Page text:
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Archive - Quality Control Assurance Vital to Staying Competitive in IT Field

By Alice Adams, Employment Correspondent, Houston Chronicle

    The pace of technological evolution has promoted quality assurance and quality control to roles of new importance in information technology, and that pace continues to increase.
    "We are looking for people who can analyze systems and processes and determine how to improve them," said sherry Hill, IT staffing manager for Dell Computer Corp. "We want people who can tell us what's working, what's not and what we can do to improve processes."
    Derrik Deyhimi chief executive officer of EnterpriseWorks, a systems integration company based in Houston, said he was recruiting IT professionals with full lifecycle experience.
    "We want project managers who have all had testing and quality control experience," he said. "Testing is a good part of the methodology we employ in our business and all of our consultants have these skills and training."
    James Del Monte, president of JDA Professional Services, said in larger shops, there are needs for quality assurance people and quality control specialists and many times this function is the responsibility of entire teams.
    "In smaller shops, one quality control or quality assurance person could be leveraged among 30 to 50 programmers," he added.

    Quality assurance is work done on the front end of the developmental process and includes business and process analysis as well as redevelopment, understanding of policies and specific procedures.
    Quality control takes place after software has been developed and is in place to assure that programs are working to specification.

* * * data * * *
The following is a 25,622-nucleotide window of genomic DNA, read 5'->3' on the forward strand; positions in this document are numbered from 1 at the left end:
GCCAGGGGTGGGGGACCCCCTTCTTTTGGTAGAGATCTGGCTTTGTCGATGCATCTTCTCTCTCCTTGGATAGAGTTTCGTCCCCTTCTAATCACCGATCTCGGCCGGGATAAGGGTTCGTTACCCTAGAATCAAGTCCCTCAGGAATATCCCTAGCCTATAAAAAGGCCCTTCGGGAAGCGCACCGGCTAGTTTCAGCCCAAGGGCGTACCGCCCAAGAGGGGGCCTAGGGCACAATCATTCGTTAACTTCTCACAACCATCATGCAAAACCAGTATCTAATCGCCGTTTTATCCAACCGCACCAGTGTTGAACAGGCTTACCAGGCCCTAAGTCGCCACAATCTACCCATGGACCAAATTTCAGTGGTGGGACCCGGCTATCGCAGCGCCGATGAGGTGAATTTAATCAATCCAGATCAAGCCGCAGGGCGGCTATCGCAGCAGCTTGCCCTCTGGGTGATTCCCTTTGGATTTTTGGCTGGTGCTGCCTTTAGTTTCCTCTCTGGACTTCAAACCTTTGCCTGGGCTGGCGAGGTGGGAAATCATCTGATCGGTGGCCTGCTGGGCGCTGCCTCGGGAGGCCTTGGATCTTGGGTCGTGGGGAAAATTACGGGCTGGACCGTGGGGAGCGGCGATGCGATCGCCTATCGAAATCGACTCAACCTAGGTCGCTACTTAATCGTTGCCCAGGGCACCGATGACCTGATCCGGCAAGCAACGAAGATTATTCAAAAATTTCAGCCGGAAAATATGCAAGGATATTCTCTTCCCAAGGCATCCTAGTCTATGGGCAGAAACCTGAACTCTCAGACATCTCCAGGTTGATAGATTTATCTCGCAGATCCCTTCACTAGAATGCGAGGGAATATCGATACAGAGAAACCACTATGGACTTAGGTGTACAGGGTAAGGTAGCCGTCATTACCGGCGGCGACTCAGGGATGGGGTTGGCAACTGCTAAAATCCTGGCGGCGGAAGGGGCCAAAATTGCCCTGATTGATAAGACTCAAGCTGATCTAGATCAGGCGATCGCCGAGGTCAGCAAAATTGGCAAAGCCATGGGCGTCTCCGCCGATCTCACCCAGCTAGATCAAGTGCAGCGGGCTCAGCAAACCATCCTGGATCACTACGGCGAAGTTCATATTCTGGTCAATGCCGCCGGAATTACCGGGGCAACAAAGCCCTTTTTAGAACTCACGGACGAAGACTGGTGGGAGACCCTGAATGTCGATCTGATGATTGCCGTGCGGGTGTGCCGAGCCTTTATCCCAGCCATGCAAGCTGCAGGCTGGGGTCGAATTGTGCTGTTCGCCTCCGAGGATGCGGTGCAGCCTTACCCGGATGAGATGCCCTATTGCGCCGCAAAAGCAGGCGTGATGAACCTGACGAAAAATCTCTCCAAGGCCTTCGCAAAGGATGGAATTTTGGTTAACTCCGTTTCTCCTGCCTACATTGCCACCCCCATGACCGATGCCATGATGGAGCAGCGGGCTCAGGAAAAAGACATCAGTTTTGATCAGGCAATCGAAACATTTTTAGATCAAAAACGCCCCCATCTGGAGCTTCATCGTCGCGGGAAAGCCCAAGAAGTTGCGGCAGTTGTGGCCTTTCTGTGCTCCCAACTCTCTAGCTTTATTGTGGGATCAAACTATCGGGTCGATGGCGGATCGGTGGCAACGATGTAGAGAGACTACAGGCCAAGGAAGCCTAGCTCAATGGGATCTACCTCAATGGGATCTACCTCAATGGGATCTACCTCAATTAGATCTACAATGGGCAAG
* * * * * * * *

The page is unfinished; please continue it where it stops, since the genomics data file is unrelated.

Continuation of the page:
"The role of the quality control specialists is to break the system, to find ways it will malfunction and correct these areas before the program goes into production," Del Monte said.
    According to the 1999 Salary Survey for Houston IT professionals, found at www.jdapsi.com, contract quality assurance workers earn from $42 to $53 an hour while salaried quality assurance professionals earn from $42,000 to $79,000 annually.
     Both roles require a high degree of technological know-how as well as experience. QA professionals require additional so-called "soft skills" to work with users and clients and within the business infrastructure.
    "From the standpoint of the QC role, it is much more technical and, consequently, communications skills aren't as important," Del Monte said, "although there is a certain amount of diplomacy necessary, particularly when you have to tell someone their program isn't working."
    Ultimately, it is important to have good people on both ends of the process.
    "The big thing right now, as we get into more of the Web's technology is the push to get programs up and into production quickly," said Del Monte who also chairs the Houston chapter of the National Association of Computer Consultant Businesses, "and in the rush to get up and running, many of the standards and methods to catch 'bugs' are not being followed for the sake of speed.
    "The current philosophy is to get it up and running and then fix whatever's broken."

    In the face of this new philosophy, the role of QC professionals is changing, and could be a problem for business because many projects are going online without being checked.
    To become a quality control or quality assurance professional, IT workers evolve into these roles as their skills are honed and their understanding expands. Some companies said it is difficult to find individuals with the skills and training necessary to fill QA or QC jobs.
    As a general rule, these people come from the programming ranks and quality assurance and testing is viewed as a niche within the programming arena.
    To learn more about the opportunities for QA and QC workers, contact the Society for Software Quality. There are chapters meeting in West Houston and Clear Lake, which can be contacted through www.jdapsi.com.

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